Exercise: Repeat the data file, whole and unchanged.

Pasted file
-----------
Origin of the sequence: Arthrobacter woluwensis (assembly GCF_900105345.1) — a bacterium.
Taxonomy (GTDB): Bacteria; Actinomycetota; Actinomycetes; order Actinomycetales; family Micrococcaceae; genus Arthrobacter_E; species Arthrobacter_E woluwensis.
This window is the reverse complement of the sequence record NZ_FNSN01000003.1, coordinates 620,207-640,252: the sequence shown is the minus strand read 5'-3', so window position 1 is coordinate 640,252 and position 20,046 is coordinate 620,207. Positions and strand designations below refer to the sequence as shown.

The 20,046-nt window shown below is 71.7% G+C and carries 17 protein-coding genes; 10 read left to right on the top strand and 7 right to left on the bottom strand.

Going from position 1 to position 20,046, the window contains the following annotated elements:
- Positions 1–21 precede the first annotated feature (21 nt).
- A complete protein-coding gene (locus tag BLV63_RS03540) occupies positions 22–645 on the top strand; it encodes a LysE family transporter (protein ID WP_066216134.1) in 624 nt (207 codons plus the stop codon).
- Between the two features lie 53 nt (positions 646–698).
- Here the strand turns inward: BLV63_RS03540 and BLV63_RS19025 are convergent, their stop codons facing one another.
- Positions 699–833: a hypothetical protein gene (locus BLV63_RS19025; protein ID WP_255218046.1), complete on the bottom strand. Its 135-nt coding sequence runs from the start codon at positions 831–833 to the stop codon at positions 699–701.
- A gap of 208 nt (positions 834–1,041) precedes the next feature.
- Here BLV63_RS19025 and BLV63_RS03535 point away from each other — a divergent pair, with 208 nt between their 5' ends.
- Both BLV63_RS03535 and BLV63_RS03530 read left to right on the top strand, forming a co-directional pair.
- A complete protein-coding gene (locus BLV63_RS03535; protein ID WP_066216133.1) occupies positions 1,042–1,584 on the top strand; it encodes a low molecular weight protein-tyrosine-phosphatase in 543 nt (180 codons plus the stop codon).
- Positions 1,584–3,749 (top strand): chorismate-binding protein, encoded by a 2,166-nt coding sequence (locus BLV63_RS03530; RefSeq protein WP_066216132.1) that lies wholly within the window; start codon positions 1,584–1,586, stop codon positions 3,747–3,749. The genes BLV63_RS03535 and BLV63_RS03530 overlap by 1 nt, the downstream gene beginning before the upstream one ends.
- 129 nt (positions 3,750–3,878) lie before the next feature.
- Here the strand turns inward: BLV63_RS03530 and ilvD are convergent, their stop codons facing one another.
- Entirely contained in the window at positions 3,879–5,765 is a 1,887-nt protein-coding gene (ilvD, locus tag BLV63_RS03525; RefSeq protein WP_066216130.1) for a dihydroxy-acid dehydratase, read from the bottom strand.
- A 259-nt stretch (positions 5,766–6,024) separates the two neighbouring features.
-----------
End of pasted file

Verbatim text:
Origin of the sequence: Arthrobacter woluwensis (assembly GCF_900105345.1) — a bacterium.
Taxonomy (GTDB): Bacteria; Actinomycetota; Actinomycetes; order Actinomycetales; family Micrococcaceae; genus Arthrobacter_E; species Arthrobacter_E woluwensis.
This window is the reverse complement of the sequence record NZ_FNSN01000003.1, coordinates 620,207-640,252: the sequence shown is the minus strand read 5'-3', so window position 1 is coordinate 640,252 and position 20,046 is coordinate 620,207. Positions and strand designations below refer to the sequence as shown.

The 20,046-nt window shown below is 71.7% G+C and carries 17 protein-coding genes; 10 read left to right on the top strand and 7 right to left on the bottom strand.

Going from position 1 to position 20,046, the window contains the following annotated elements:
- Positions 1–21 precede the first annotated feature (21 nt).
- A complete protein-coding gene (locus tag BLV63_RS03540) occupies positions 22–645 on the top strand; it encodes a LysE family transporter (protein ID WP_066216134.1) in 624 nt (207 codons plus the stop codon).
- Between the two features lie 53 nt (positions 646–698).
- Here the strand turns inward: BLV63_RS03540 and BLV63_RS19025 are convergent, their stop codons facing one another.
- Positions 699–833: a hypothetical protein gene (locus BLV63_RS19025; protein ID WP_255218046.1), complete on the bottom strand. Its 135-nt coding sequence runs from the start codon at positions 831–833 to the stop codon at positions 699–701.
- A gap of 208 nt (positions 834–1,041) precedes the next feature.
- Here BLV63_RS19025 and BLV63_RS03535 point away from each other — a divergent pair, with 208 nt between their 5' ends.
- Both BLV63_RS03535 and BLV63_RS03530 read left to right on the top strand, forming a co-directional pair.
- A complete protein-coding gene (locus BLV63_RS03535; protein ID WP_066216133.1) occupies positions 1,042–1,584 on the top strand; it encodes a low molecular weight protein-tyrosine-phosphatase in 543 nt (180 codons plus the stop codon).
- Positions 1,584–3,749 (top strand): chorismate-binding protein, encoded by a 2,166-nt coding sequence (locus BLV63_RS03530; RefSeq protein WP_066216132.1) that lies wholly within the window; start codon positions 1,584–1,586, stop codon positions 3,747–3,749. The genes BLV63_RS03535 and BLV63_RS03530 overlap by 1 nt, the downstream gene beginning before the upstream one ends.
- 129 nt (positions 3,750–3,878) lie before the next feature.
- Here the strand turns inward: BLV63_RS03530 and ilvD are convergent, their stop codons facing one another.
- Entirely contained in the window at positions 3,879–5,765 is a 1,887-nt protein-coding gene (ilvD, locus tag BLV63_RS03525; RefSeq protein WP_066216130.1) for a dihydroxy-acid dehydratase, read from the bottom strand.
- A 259-nt stretch (positions 5,766–6,024) separates the two neighbouring features.